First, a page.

I have been reading Wait For Me! by Deborah Devonshire for (approximately) forever. I started it the day it arrived, back in September, but a combination of it being too heavy for my bag, and not being able to cope with the idea of finishing it - not to mention that somewhere towards the middle of each month I realise that I've not read the books for either of my book groups, and have six days to do so - mean I only turned the last page earlier this month.
For those of you who won't get to the end of this post - and it will involve whatever the written equivalent of squawking is - I shall mention now that I have a copy to give away. Tell me your favourite autobiography, in the comments, for a chance of winning. This is open worldwide, so pop your name in. For many reasons to do so, dear reader, read on...
The Mitfords have been of great interest to many from their childhood onwards. They skirted around the outside of my consciousness, with Nancy taking occasional leaps forward, until I read the collection of their letters, expertly edited by Charlotte Mosley. Now - and I suspect most of you know this - I am rather besotted by some of the sisters. Unity and Jessica remain outside my affection, but I rather love the rest, and am devoted to Debo. So much so, that I am going to be hugely unprofessional and refer to her as 'Debo' throughout this review.
So, of course, I was delighted when she published her autobiography. Earlier works include collections of articles and musings (Counting My Chickens and Home to Roost) as well as lots of books about her home, Chatsworth, which I haven't read. Those collections I have read, whilst entertaining and joyous, did little to suggest that Debo would be able to sustain a full-length autobiography. How wrong I was to worry.
Perhaps there isn't much that will surprise in Wait For Me! Anybody who has read about the sisters before will find they know many of the anecdotes and stories already. What this book brings to the table is Debo's perspective, and her wonderfully calm way with words. I hadn't noted down any quotations to share, but having just flicked the book open at random, I came across a paragraph beginning thus:
Unity was always the odd one out. She arrived in this world in August 1914 to the sound of troops marching to war and departed it thirty-four years later in tragic circumstances. Larger than life in every way, she could have been model for a ship's figurehead or Boadicea, with her huge navy-blue eyes, perfectly straight nose and fair hair worn in two long plaits. Perhaps because of her teenage diet of mashed potatoes, her teeth were her only bad feature.Debo hasn't allowed familial closeness to cloud her judgement or provoke over-sentimentality; yet, who but a sister would choose those images and those details? Unity, who later befriended Hitler, and tried to kill herself on the outbreak of WW2, comes alive with these much more prosaic details. It is Debo's complete unflappability which charms me through the account. Nowhere - except, of course, the title - would Debo dream of using an exclamation mark. It would be poor manners to get over-excited about something.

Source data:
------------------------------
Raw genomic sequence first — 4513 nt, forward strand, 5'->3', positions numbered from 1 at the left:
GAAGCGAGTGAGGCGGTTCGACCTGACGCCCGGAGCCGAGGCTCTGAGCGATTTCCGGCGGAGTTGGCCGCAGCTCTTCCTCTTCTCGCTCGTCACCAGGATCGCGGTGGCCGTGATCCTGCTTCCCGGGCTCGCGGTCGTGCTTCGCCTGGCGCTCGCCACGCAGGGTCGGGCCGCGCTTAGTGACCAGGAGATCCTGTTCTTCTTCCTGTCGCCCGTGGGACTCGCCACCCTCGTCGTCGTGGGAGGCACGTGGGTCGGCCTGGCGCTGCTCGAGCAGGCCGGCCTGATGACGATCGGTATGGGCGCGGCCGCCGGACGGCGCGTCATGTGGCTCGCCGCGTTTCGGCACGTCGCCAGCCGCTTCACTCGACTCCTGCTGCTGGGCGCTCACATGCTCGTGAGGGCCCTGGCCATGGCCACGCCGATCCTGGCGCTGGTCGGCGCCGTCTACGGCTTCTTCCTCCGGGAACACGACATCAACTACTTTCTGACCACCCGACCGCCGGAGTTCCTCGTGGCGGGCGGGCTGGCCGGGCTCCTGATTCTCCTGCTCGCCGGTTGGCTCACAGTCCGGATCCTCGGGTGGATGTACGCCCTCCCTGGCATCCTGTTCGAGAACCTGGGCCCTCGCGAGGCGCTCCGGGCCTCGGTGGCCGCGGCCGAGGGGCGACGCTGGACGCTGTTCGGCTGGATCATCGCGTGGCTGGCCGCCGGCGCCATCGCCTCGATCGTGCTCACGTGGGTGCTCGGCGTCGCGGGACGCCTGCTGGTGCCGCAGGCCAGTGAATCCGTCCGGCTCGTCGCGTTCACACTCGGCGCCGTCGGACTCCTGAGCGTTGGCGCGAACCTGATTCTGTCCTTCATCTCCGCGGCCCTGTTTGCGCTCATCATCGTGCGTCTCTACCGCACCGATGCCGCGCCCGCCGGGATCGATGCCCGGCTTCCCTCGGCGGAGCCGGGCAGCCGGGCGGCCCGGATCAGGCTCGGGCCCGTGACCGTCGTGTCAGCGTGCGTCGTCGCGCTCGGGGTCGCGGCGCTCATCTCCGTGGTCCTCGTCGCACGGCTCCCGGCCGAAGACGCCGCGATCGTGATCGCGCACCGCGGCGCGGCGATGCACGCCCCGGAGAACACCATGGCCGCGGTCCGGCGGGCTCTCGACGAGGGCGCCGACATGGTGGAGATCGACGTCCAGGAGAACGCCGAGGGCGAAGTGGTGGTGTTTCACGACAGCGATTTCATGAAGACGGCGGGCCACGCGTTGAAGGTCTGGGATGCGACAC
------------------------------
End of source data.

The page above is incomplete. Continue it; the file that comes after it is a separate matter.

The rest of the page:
I was worried that Wait For Me! would pall once Debo had left home, and once the sisters were no longer centre stage - but I was wrong. Some of the most moving pages come when Debo describes her husband's alcoholism, or their miscarriages and stillborn children. This isn't done remotely gratuitously, or like those ghastly misery memoirs, but truthfully and unsensationally. And it is evident that Debo is far more interested in the businesslike running of Chatsworth than she in the doings of her sisters in their youths - her enthusiasm is contagious.
Don't worry for my sanity. I am under no delusion that Debo and I could really be friends. My vegetarianism might put paid to that, for a start, let alone our fairly divergent views on hunting. Debo is occasionally unconsciously hilarious - like when, after a chapter devoted to the joys of hunting parties, she writes that 'a fox came in daylight and murdered [chickens] for fun, as these serial destroyers do.' Takes a beetle to know a beetle, Debo, m'dear.
But none of this really seems to matter, and it certainly doesn't stop me adoring Debo and loving her book. Along with the spectacular collection of letters edited by Charlotte Mosley, Wait For Me! is a unique piece of social history, as well as an honest and entertaining personal memoir. The Mitfords are not everyone's cup of tea (my own dear brother has a violent prejudice against them, based not on their Fascism or Communism, but rather Nancy's refusal to use air-mail and their nicknaming of the Queen Mother as 'Cake') - but Debo's book confirms that they are very definitely mine. In a china cup and saucer, naturally, with ginger cake on the side.